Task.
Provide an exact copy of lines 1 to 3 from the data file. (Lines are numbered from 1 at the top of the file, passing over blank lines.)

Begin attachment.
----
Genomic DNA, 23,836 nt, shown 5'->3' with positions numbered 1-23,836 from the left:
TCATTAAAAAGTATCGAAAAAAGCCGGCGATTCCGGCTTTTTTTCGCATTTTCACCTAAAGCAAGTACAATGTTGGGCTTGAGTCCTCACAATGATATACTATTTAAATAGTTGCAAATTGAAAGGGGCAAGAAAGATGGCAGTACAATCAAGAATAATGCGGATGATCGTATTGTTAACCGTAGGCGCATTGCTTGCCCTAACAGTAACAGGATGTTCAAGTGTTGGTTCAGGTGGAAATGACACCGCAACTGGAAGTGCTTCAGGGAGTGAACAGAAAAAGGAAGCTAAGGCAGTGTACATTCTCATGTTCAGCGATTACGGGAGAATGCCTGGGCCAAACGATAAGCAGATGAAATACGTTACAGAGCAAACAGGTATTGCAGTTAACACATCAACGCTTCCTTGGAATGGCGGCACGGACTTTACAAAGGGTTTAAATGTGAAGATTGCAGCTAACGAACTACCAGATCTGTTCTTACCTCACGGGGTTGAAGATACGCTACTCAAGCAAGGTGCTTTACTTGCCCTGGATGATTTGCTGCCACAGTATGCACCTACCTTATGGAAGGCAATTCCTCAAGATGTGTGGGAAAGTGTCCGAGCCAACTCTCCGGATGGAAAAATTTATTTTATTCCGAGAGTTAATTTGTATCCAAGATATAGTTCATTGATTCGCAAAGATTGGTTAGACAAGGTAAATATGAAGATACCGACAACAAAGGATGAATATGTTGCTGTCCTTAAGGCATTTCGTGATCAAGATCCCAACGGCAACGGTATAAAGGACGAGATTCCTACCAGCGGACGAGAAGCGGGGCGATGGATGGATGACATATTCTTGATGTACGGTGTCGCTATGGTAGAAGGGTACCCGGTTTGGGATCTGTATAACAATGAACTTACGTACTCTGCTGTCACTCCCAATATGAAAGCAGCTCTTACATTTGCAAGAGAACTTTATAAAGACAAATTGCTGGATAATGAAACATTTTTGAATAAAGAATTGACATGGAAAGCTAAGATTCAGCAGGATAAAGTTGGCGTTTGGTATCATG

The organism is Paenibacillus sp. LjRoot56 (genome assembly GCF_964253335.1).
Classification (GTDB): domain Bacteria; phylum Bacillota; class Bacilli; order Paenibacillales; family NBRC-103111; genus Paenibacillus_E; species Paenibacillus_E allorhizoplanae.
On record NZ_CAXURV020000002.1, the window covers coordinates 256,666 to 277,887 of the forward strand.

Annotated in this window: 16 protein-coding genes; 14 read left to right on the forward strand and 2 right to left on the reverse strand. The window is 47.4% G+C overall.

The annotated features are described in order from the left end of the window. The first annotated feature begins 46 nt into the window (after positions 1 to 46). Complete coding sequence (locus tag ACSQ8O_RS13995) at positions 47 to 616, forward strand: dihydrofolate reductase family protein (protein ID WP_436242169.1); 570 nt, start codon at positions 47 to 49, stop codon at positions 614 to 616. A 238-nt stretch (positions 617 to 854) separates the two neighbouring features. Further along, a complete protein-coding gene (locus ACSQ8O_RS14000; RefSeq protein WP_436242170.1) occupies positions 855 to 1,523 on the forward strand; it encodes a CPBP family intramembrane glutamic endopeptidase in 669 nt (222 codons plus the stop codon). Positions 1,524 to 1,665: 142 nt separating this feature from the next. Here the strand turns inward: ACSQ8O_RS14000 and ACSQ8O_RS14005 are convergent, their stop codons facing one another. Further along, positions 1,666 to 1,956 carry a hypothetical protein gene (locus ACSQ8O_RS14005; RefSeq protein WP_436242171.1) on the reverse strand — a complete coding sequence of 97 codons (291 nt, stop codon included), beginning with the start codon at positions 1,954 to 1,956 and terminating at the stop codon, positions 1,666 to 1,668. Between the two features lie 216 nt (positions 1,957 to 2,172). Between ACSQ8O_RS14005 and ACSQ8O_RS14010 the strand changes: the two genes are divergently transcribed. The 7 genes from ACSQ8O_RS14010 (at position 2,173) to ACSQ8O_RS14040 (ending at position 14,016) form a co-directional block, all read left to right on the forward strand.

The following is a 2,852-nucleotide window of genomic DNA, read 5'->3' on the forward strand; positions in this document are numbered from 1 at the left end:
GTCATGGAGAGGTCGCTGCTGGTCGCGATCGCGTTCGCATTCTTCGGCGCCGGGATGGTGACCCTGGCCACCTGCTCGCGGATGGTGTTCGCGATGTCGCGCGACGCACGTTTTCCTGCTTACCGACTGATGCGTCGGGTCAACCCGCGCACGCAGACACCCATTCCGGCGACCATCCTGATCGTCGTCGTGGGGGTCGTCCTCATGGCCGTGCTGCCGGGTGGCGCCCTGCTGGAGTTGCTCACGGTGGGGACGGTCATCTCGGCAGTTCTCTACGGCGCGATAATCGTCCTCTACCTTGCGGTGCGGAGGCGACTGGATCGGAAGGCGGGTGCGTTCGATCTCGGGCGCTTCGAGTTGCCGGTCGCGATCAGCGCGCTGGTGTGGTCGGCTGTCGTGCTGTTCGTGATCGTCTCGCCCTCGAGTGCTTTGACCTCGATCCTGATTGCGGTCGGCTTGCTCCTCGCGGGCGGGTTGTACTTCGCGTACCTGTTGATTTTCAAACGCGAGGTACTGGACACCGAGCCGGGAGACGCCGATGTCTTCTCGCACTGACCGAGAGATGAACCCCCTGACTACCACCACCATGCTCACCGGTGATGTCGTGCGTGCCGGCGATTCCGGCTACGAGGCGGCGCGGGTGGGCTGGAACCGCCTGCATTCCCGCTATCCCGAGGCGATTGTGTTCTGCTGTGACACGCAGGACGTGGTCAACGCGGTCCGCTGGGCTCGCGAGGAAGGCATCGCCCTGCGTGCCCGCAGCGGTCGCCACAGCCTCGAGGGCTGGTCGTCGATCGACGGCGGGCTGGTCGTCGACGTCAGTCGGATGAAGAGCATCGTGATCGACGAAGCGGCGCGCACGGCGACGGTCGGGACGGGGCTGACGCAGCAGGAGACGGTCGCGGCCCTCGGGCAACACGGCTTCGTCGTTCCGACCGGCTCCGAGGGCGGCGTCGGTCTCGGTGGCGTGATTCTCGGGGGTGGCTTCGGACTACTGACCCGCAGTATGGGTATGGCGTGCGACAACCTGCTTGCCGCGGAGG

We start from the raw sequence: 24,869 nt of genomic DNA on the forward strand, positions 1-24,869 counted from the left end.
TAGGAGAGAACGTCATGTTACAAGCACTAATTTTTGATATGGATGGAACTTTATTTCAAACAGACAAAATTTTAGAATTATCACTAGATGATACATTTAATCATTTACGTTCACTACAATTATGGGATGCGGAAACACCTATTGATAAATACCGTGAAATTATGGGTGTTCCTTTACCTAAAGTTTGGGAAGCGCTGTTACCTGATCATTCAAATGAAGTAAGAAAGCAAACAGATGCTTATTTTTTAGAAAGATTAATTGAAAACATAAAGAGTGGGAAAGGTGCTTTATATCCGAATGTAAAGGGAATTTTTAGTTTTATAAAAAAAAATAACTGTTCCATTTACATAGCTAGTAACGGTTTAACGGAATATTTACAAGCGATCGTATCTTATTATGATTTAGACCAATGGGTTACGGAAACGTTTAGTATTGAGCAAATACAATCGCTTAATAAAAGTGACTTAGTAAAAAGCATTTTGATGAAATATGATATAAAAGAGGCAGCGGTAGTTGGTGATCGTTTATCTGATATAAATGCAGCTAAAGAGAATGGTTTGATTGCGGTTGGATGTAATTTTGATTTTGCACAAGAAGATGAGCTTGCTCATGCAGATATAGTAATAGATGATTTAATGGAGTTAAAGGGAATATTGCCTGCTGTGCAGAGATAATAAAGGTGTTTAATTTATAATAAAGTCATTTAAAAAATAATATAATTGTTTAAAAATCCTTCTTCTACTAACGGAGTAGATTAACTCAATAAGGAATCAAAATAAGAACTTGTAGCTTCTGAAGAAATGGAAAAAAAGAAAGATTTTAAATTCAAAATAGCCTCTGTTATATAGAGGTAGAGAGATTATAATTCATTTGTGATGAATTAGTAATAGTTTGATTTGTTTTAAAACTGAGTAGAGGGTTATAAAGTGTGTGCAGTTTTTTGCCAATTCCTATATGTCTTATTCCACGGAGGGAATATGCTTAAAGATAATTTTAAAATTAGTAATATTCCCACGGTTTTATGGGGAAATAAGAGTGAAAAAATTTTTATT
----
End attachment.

Genomic DNA, 23,836 nt, shown 5'->3' with positions numbered 1-23,836 from the left:
TCATTAAAAAGTATCGAAAAAAGCCGGCGATTCCGGCTTTTTTTCGCATTTTCACCTAAAGCAAGTACAATGTTGGGCTTGAGTCCTCACAATGATATACTATTTAAATAGTTGCAAATTGAAAGGGGCAAGAAAGATGGCAGTACAATCAAGAATAATGCGGATGATCGTATTGTTAACCGTAGGCGCATTGCTTGCCCTAACAGTAACAGGATGTTCAAGTGTTGGTTCAGGTGGAAATGACACCGCAACTGGAAGTGCTTCAGGGAGTGAACAGAAAAAGGAAGCTAAGGCAGTGTACATTCTCATGTTCAGCGATTACGGGAGAATGCCTGGGCCAAACGATAAGCAGATGAAATACGTTACAGAGCAAACAGGTATTGCAGTTAACACATCAACGCTTCCTTGGAATGGCGGCACGGACTTTACAAAGGGTTTAAATGTGAAGATTGCAGCTAACGAACTACCAGATCTGTTCTTACCTCACGGGGTTGAAGATACGCTACTCAAGCAAGGTGCTTTACTTGCCCTGGATGATTTGCTGCCACAGTATGCACCTACCTTATGGAAGGCAATTCCTCAAGATGTGTGGGAAAGTGTCCGAGCCAACTCTCCGGATGGAAAAATTTATTTTATTCCGAGAGTTAATTTGTATCCAAGATATAGTTCATTGATTCGCAAAGATTGGTTAGACAAGGTAAATATGAAGATACCGACAACAAAGGATGAATATGTTGCTGTCCTTAAGGCATTTCGTGATCAAGATCCCAACGGCAACGGTATAAAGGACGAGATTCCTACCAGCGGACGAGAAGCGGGGCGATGGATGGATGACATATTCTTGATGTACGGTGTCGCTATGGTAGAAGGGTACCCGGTTTGGGATCTGTATAACAATGAACTTACGTACTCTGCTGTCACTCCCAATATGAAAGCAGCTCTTACATTTGCAAGAGAACTTTATAAAGACAAATTGCTGGATAATGAAACATTTTTGAATAAAGAATTGACATGGAAAGCTAAGATTCAGCAGGATAAAGTTGGCGTTTGGTATCATG

The organism is Paenibacillus sp. LjRoot56 (genome assembly GCF_964253335.1).